You have the property, you have the hard money loan, now you need to lock in the contractors. What now?
This is a construction project, right. Things can go wrong, over budget, the scope of work can be confused. Get everything on paper, just in case there is a disagreement. Here are some important points to have:
- Basic info: 2 parties of the agreement with names addresses, job site address, start date, substantial completion date
- Scope of work: the more detailed the better so that everyone understands what is expected from the contractor
- Material specifications: exactly what materials would be used if agreed to, for example, not just cabinets, but what company, brand, style, etc.
- Cost: unit prices, materials, labor, management, anything that applies
- Insurance: require that the contractor be insured and keep copies of their proof of insurance
- Not to exceed: if a contractor would agree to a not to exceed contract (and not all will) overages not suggested by you would be the contractors’ responsibility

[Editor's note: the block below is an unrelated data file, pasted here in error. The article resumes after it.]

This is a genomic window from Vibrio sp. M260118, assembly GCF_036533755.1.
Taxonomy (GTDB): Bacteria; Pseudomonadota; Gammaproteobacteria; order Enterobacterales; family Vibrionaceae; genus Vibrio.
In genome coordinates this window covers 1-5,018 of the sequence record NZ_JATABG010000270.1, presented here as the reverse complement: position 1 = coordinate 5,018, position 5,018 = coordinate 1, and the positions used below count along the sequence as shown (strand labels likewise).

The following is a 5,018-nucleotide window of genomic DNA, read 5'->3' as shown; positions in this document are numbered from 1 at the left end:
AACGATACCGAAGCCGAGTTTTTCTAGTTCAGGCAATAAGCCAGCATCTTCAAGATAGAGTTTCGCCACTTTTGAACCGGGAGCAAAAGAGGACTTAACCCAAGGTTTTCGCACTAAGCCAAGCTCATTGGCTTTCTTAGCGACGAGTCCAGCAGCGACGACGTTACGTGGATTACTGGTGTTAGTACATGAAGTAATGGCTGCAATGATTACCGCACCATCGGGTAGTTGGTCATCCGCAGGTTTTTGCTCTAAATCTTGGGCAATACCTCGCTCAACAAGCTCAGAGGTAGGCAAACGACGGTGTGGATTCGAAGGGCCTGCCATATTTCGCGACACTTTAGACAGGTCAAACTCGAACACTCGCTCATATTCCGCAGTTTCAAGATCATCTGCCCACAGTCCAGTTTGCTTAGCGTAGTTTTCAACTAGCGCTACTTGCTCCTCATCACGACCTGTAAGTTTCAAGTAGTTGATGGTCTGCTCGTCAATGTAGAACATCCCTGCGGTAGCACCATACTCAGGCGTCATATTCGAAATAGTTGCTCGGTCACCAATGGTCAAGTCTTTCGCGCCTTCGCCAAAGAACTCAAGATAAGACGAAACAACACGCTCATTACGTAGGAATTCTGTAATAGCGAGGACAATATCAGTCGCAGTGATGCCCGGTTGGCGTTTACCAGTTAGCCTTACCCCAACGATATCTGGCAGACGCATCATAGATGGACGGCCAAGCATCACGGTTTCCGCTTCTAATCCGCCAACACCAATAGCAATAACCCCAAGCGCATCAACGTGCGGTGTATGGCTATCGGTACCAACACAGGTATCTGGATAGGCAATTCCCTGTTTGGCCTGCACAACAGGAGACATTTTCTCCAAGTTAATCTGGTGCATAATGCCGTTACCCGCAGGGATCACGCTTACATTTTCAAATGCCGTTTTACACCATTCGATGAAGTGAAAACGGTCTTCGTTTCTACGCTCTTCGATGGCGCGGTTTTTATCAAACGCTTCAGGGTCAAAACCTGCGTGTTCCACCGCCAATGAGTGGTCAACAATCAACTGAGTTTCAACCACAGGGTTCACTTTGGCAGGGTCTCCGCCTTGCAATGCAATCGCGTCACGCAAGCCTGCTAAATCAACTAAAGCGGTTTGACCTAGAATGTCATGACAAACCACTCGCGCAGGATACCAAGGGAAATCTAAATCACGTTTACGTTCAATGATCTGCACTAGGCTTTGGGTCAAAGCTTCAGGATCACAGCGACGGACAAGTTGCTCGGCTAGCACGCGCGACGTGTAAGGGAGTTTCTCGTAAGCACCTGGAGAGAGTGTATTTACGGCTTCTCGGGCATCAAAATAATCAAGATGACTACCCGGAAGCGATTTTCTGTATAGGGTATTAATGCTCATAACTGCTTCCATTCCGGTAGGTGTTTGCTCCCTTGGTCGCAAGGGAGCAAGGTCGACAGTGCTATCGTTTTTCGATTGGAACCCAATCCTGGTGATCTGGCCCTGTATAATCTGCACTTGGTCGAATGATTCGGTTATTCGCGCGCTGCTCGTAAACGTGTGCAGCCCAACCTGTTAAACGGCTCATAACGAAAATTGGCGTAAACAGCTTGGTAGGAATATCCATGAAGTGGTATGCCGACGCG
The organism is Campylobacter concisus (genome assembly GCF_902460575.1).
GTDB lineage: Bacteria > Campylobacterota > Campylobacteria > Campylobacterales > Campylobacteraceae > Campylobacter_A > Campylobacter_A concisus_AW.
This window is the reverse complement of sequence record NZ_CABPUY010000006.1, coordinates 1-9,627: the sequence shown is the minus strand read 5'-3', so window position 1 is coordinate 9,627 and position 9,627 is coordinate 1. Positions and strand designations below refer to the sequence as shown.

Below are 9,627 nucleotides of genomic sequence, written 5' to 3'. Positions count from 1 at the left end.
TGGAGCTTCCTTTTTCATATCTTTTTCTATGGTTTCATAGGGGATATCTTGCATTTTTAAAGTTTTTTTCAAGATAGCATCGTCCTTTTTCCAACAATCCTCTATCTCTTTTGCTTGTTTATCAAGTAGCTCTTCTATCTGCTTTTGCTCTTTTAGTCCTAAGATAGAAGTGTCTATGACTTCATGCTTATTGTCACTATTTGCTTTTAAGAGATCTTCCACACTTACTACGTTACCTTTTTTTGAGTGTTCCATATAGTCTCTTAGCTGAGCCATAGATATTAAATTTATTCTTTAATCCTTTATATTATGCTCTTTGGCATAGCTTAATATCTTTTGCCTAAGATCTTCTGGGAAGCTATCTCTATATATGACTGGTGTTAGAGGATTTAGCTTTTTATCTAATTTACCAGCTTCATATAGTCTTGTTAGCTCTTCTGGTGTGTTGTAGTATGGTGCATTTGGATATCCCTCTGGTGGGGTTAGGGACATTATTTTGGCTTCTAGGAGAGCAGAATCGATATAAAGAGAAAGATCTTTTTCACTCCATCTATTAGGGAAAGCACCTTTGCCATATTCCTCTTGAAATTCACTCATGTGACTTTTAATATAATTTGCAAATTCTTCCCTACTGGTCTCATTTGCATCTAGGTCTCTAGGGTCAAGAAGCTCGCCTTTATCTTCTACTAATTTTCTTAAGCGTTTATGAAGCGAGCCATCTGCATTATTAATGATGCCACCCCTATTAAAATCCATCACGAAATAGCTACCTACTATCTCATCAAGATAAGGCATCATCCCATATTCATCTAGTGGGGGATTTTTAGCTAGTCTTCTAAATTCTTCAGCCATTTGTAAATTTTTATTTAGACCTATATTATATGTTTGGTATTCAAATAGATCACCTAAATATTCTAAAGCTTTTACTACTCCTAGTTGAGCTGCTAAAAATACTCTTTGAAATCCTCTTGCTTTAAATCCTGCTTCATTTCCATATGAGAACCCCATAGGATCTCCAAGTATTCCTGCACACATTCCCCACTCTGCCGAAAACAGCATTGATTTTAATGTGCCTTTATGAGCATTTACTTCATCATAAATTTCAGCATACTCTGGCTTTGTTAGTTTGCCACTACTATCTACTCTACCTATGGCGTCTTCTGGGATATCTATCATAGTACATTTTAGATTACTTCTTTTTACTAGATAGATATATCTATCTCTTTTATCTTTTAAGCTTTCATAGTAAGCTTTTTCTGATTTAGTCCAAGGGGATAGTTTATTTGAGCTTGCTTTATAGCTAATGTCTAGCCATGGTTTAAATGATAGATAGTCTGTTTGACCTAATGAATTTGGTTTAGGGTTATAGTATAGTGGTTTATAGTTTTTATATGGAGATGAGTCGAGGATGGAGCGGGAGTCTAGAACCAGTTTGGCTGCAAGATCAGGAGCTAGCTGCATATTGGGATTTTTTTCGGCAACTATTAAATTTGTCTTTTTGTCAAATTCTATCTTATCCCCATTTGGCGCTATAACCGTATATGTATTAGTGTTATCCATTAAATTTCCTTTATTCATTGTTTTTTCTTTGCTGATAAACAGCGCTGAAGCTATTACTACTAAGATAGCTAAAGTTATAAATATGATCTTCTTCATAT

- payment schedule: so that everyone is clear when the contractor would be paid, it is necessary to have this on paper. if you pay by % completion or monthly, this should be a part of the agreement
- Drawings and plans
- Change orders: if anything needs to change, the process for doing so
- Compliance: contractor will do all work in accordance with zoning, permits, inspections, local ordinances, and codes
- Clean up: contractor needs to keep site clean
- Mechanics’ liens: require that the contractor provide you with evidence that subcontractors have been paid for work completed. a lien release might be required by your lender in addition
- Warranties: if any work is warrantied, what is and a time frame
- dispute resolution: how unresolved issues will be solved (arbitration, mediation, etc.)
- Termination: right to terminate for a breach of contract for reasons such as poor workmanship, failure to meet the contract requirements or bankruptcy or insolvency
As always, make sure you find the right contractor for the job. vet them thoroughly!
This info was adapted from FLIP by Rick Villani and Clay Davis.